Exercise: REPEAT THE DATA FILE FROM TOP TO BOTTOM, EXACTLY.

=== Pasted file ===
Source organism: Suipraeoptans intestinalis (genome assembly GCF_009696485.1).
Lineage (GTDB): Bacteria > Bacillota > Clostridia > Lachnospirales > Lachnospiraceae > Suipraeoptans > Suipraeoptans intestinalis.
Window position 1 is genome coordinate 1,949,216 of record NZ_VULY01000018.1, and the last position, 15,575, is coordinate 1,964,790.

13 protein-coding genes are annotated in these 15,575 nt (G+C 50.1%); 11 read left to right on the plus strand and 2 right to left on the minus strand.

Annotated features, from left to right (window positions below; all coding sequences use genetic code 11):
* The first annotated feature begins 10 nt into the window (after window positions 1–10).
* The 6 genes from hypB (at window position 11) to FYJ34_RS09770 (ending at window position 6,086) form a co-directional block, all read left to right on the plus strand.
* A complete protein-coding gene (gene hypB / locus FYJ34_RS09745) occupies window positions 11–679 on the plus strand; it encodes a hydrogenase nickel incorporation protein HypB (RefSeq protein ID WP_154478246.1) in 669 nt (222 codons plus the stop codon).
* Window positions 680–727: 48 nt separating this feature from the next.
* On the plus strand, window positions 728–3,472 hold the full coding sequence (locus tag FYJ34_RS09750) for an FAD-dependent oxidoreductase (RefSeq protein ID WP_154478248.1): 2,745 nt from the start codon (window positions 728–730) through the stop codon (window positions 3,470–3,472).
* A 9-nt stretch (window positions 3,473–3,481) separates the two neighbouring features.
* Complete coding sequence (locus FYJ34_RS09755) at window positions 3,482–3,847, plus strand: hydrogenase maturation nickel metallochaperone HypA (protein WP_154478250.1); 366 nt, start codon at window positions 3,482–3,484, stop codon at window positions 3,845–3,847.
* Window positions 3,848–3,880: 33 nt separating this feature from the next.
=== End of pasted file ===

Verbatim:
Source organism: Suipraeoptans intestinalis (genome assembly GCF_009696485.1).
Lineage (GTDB): Bacteria > Bacillota > Clostridia > Lachnospirales > Lachnospiraceae > Suipraeoptans > Suipraeoptans intestinalis.
Window position 1 is genome coordinate 1,949,216 of record NZ_VULY01000018.1, and the last position, 15,575, is coordinate 1,964,790.

13 protein-coding genes are annotated in these 15,575 nt (G+C 50.1%); 11 read left to right on the plus strand and 2 right to left on the minus strand.

Annotated features, from left to right (window positions below; all coding sequences use genetic code 11):
* The first annotated feature begins 10 nt into the window (after window positions 1–10).
* The 6 genes from hypB (at window position 11) to FYJ34_RS09770 (ending at window position 6,086) form a co-directional block, all read left to right on the plus strand.
* A complete protein-coding gene (gene hypB / locus FYJ34_RS09745) occupies window positions 11–679 on the plus strand; it encodes a hydrogenase nickel incorporation protein HypB (RefSeq protein ID WP_154478246.1) in 669 nt (222 codons plus the stop codon).
* Window positions 680–727: 48 nt separating this feature from the next.
* On the plus strand, window positions 728–3,472 hold the full coding sequence (locus tag FYJ34_RS09750) for an FAD-dependent oxidoreductase (RefSeq protein ID WP_154478248.1): 2,745 nt from the start codon (window positions 728–730) through the stop codon (window positions 3,470–3,472).
* A 9-nt stretch (window positions 3,473–3,481) separates the two neighbouring features.
* Complete coding sequence (locus FYJ34_RS09755) at window positions 3,482–3,847, plus strand: hydrogenase maturation nickel metallochaperone HypA (protein WP_154478250.1); 366 nt, start codon at window positions 3,482–3,484, stop codon at window positions 3,845–3,847.
* Window positions 3,848–3,880: 33 nt separating this feature from the next.